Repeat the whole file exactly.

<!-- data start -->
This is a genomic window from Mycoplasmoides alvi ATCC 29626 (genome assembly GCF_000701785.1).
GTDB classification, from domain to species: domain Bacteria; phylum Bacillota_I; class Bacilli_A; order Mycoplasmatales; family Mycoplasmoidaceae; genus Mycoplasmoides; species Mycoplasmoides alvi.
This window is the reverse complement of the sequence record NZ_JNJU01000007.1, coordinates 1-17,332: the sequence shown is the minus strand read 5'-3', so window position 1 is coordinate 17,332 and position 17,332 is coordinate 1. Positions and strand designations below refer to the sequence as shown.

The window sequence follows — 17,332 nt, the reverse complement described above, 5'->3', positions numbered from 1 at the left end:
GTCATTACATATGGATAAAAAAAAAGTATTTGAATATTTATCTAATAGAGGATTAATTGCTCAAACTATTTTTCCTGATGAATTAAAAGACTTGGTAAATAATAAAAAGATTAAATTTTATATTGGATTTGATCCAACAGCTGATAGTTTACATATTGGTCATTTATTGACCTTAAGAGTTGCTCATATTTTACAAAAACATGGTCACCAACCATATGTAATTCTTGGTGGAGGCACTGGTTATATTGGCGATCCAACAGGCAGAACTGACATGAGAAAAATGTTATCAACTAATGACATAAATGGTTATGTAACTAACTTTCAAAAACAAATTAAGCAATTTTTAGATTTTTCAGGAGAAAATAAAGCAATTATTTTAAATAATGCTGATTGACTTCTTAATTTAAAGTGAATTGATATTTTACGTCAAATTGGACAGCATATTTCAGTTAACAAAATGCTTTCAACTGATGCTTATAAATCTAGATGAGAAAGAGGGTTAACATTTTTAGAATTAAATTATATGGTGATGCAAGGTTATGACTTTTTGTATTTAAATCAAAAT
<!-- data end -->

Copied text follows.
This is a genomic window from Mycoplasmoides alvi ATCC 29626 (genome assembly GCF_000701785.1).
GTDB classification, from domain to species: domain Bacteria; phylum Bacillota_I; class Bacilli_A; order Mycoplasmatales; family Mycoplasmoidaceae; genus Mycoplasmoides; species Mycoplasmoides alvi.
This window is the reverse complement of the sequence record NZ_JNJU01000007.1, coordinates 1-17,332: the sequence shown is the minus strand read 5'-3', so window position 1 is coordinate 17,332 and position 17,332 is coordinate 1. Positions and strand designations below refer to the sequence as shown.

The window sequence follows — 17,332 nt, the reverse complement described above, 5'->3', positions numbered from 1 at the left end:
GTCATTACATATGGATAAAAAAAAAGTATTTGAATATTTATCTAATAGAGGATTAATTGCTCAAACTATTTTTCCTGATGAATTAAAAGACTTGGTAAATAATAAAAAGATTAAATTTTATATTGGATTTGATCCAACAGCTGATAGTTTACATATTGGTCATTTATTGACCTTAAGAGTTGCTCATATTTTACAAAAACATGGTCACCAACCATATGTAATTCTTGGTGGAGGCACTGGTTATATTGGCGATCCAACAGGCAGAACTGACATGAGAAAAATGTTATCAACTAATGACATAAATGGTTATGTAACTAACTTTCAAAAACAAATTAAGCAATTTTTAGATTTTTCAGGAGAAAATAAAGCAATTATTTTAAATAATGCTGATTGACTTCTTAATTTAAAGTGAATTGATATTTTACGTCAAATTGGACAGCATATTTCAGTTAACAAAATGCTTTCAACTGATGCTTATAAATCTAGATGAGAAAGAGGGTTAACATTTTTAGAATTAAATTATATGGTGATGCAAGGTTATGACTTTTTGTATTTAAATCAAAAT